One significant question in the creation of a biographical motion picture, or biopic, is how much actual history can be put in without turning it into a straight documentary, and how many fictional elements can be mixed into the narrative for dramatic license before it becomes too much. When the subject of the biopic happens to be one of the greatest rock bands in history, one with a years-spanning decade and a front-man with a very interesting private life, that question becomes especially important. I would not say “Bohemian Rhapsody” by 20th Century Fox answered that question, but it does somehow present what I think is a reasonable blend of historical facts and dramatic storytelling.
As the title implies, the film is a biopic on legendary British band Queen, as centered on its lead vocalist Freddie Mercury, portrayed to magnificent effect by American (of Coptic Egyptian extraction) actor Rami Malek, whose film and television career has seen him play an Egyptian Mummy (“Night at the Museum” films) to, more recently, a cyber-security hacker for three seasons of USA Network’s “Mr. Robot”. To get to play Freddie Mercury would easily be the pinnacle of all his roles thus far, and he nails it with near-accurate aplomb.
“Bohemian Rhapsody” means to show the history of Queen, from its beginnings as the pub-playing Smile until talented vocalist and songwriter Farrokh “Freddie” Bulsara, a Parsi airport luggage handler who puts up with being mistaken by Britons as a “Paki”, volunteers to replace their quitting lead singer. With Freddie’s voice and command of the stage complementing the instrumentation skills of Roger Taylor (Ben Hardy), John Deacon (Joseph Mazzello) and the guitar hero Bryan May (Gwilym Lee), the rebranded Queen make enough of a splash that the guys follow Freddie’s lead to start making albums and eventually going on tour too.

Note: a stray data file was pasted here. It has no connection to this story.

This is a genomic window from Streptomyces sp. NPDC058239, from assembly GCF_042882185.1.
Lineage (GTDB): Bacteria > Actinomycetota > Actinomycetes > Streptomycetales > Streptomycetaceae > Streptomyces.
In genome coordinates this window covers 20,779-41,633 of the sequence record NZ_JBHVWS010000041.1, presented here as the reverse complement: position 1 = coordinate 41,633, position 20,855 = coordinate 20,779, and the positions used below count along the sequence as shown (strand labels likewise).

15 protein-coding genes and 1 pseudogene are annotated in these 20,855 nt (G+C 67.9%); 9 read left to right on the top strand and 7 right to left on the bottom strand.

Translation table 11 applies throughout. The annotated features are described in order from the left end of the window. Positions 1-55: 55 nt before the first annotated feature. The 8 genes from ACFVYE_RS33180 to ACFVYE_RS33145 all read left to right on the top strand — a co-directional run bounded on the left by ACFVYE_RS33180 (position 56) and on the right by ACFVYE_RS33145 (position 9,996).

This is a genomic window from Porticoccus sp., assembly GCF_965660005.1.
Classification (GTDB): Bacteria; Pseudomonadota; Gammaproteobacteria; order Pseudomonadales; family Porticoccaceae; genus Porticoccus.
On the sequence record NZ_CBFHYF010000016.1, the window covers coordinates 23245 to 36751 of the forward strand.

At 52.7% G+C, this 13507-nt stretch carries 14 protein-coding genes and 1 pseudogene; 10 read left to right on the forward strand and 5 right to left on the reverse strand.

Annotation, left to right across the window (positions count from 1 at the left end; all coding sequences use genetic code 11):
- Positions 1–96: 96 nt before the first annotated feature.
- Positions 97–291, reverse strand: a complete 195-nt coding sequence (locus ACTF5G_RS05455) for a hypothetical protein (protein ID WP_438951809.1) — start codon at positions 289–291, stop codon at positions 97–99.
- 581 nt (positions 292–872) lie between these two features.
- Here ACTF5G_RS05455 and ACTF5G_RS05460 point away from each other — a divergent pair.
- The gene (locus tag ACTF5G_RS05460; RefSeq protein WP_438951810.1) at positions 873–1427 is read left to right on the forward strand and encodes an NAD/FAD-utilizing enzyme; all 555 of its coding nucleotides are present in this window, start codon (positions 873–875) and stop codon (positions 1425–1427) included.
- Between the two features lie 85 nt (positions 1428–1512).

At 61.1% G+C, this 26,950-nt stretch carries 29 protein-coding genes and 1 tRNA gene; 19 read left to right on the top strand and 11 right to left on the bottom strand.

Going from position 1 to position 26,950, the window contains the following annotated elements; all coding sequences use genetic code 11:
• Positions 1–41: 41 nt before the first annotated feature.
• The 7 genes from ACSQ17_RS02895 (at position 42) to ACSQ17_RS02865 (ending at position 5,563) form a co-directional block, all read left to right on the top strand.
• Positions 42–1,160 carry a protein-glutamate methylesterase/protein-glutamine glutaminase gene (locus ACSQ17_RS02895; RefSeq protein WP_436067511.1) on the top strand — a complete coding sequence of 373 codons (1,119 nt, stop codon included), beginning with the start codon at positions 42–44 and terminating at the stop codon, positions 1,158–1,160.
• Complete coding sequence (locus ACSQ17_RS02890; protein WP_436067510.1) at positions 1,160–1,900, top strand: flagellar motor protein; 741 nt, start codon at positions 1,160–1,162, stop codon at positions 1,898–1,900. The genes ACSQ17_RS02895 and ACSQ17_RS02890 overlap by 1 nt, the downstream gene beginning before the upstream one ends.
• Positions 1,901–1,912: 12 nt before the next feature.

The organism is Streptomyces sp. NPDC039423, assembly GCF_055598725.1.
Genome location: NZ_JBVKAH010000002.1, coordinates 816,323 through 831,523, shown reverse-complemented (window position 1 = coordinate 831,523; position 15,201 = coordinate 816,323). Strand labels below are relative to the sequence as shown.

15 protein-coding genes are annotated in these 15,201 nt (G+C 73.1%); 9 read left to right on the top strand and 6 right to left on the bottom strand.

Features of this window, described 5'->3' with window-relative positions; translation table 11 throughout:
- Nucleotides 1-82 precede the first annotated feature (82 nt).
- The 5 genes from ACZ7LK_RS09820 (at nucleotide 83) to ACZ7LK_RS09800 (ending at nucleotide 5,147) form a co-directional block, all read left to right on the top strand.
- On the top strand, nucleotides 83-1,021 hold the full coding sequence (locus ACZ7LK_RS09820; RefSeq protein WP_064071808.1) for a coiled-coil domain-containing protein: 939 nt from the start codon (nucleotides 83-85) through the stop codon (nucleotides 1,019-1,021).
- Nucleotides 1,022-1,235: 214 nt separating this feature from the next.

That is all well and good, but any fan of Queen that has researched their history would know that this is a simplified Cliff’s Notes version of what actually happened. No, Freddie did not acquire his legless mike stand on his first outing with the band. The events are all broad strokes, with general music biopic tropes seemingly used to tie the general waypoints together. The same applies to the coverage of Freddie’s personal life: his estrangement from family, his falling in love with Mary Austin (Lucy Boynton), and eventual examination of his actual sexuality.
But then some counter inquiries pop up. Does it really matter that events in Freddie Mercury and Queen’s lives are not delved into greater detail? Do glossing over the lives of Brian May and the others to keep the spotlight on Freddie ruin the perception of this being a Queen biopic? Does establishing Freddie’s homosexual relationships following the deterioration of his engagement to Mary, but not going graphic beyond guys kissing, a cop-out to the nitty-gritty of the dalliances that led to tragic consequences that were not depicted either? The production team went with “Bohemian Rhapsody” as a dramatic movie rather than a pseudo-documentary. I happen to accept that.
Story interpretation aside, there is one element of the film that only tone-deaf critics being harsh for its own sake would dare mark down: the music. While Malek was given his due with him vocalizing at some points, the heavy lifting was given over to actual Queen song inserts to the performance scenes, from studio recordings to the concerts, all done in meticulous attention to detail. From the wardrobe to the sets (a few instances of anachronism notwithstanding), it all looks appropriate to the period.
But the piece de resistance of “Bohemian Rhapsody” has got to be its final sequence, being Queen’s set during the 1985 Live Aid concert at Wembley. The scene was a near-exact copy of the actual set, with only two songs omitted; but anyone who has seen footage of Queen at Live Aid would be able to match Freddie’s body motions to Malek’s. He is just that good, and the scene is enhanced with cinematic techniques from drone shots of the Wembley Stadium set, which was indeed filled with real spectators. I would be hard-pressed to find anybody who was not affected by this one sequence.
When I watched the film in the cinema for my review, I saw a wide age range in the audience, from possible Queen-contemporary adults to high school students to children. Some of them even sang along when the songs were on. If that is no indication of Queen’s mark on music I would not know what is. This to me makes worth it all the behind-the-scenes production drama, and their ability to salvage a gem from disaster, particularly Dexter Fletcher who finished what the initial director Bryan Singer started. This Queen biopic may leave much to be desired in terms of historical focus, but its celebration of the band’s music and Freddie’s place in it cannot ever be simply ignored.
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